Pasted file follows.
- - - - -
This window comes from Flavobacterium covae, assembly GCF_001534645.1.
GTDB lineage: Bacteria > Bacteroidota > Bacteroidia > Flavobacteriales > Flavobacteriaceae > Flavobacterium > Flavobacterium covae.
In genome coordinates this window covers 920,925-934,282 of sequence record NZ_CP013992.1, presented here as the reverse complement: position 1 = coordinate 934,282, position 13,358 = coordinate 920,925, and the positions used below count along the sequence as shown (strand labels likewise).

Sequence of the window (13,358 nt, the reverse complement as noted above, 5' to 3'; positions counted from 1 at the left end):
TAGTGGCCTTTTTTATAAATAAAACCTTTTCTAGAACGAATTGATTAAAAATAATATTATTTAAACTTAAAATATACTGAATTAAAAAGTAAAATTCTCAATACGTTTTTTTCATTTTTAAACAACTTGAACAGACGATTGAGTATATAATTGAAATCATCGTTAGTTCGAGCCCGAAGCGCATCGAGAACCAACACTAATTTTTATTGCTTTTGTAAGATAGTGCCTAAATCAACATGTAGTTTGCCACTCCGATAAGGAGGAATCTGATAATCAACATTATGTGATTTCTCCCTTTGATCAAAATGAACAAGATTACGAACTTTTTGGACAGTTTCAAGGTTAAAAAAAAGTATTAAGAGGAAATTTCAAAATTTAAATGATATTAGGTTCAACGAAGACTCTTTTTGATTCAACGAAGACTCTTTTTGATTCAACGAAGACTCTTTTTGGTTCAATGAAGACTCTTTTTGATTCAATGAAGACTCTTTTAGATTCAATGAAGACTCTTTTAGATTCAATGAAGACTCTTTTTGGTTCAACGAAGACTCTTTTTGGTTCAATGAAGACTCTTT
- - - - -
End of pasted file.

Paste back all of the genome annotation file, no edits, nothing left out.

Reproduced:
This window comes from Flavobacterium covae, assembly GCF_001534645.1.
GTDB lineage: Bacteria > Bacteroidota > Bacteroidia > Flavobacteriales > Flavobacteriaceae > Flavobacterium > Flavobacterium covae.
In genome coordinates this window covers 920,925-934,282 of sequence record NZ_CP013992.1, presented here as the reverse complement: position 1 = coordinate 934,282, position 13,358 = coordinate 920,925, and the positions used below count along the sequence as shown (strand labels likewise).

Sequence of the window (13,358 nt, the reverse complement as noted above, 5' to 3'; positions counted from 1 at the left end):
TAGTGGCCTTTTTTATAAATAAAACCTTTTCTAGAACGAATTGATTAAAAATAATATTATTTAAACTTAAAATATACTGAATTAAAAAGTAAAATTCTCAATACGTTTTTTTCATTTTTAAACAACTTGAACAGACGATTGAGTATATAATTGAAATCATCGTTAGTTCGAGCCCGAAGCGCATCGAGAACCAACACTAATTTTTATTGCTTTTGTAAGATAGTGCCTAAATCAACATGTAGTTTGCCACTCCGATAAGGAGGAATCTGATAATCAACATTATGTGATTTCTCCCTTTGATCAAAATGAACAAGATTACGAACTTTTTGGACAGTTTCAAGGTTAAAAAAAAGTATTAAGAGGAAATTTCAAAATTTAAATGATATTAGGTTCAACGAAGACTCTTTTTGATTCAACGAAGACTCTTTTTGATTCAACGAAGACTCTTTTTGGTTCAATGAAGACTCTTTTTGATTCAATGAAGACTCTTTTAGATTCAATGAAGACTCTTTTAGATTCAATGAAGACTCTTTTTGGTTCAACGAAGACTCTTTTTGGTTCAATGAAGACTCTTT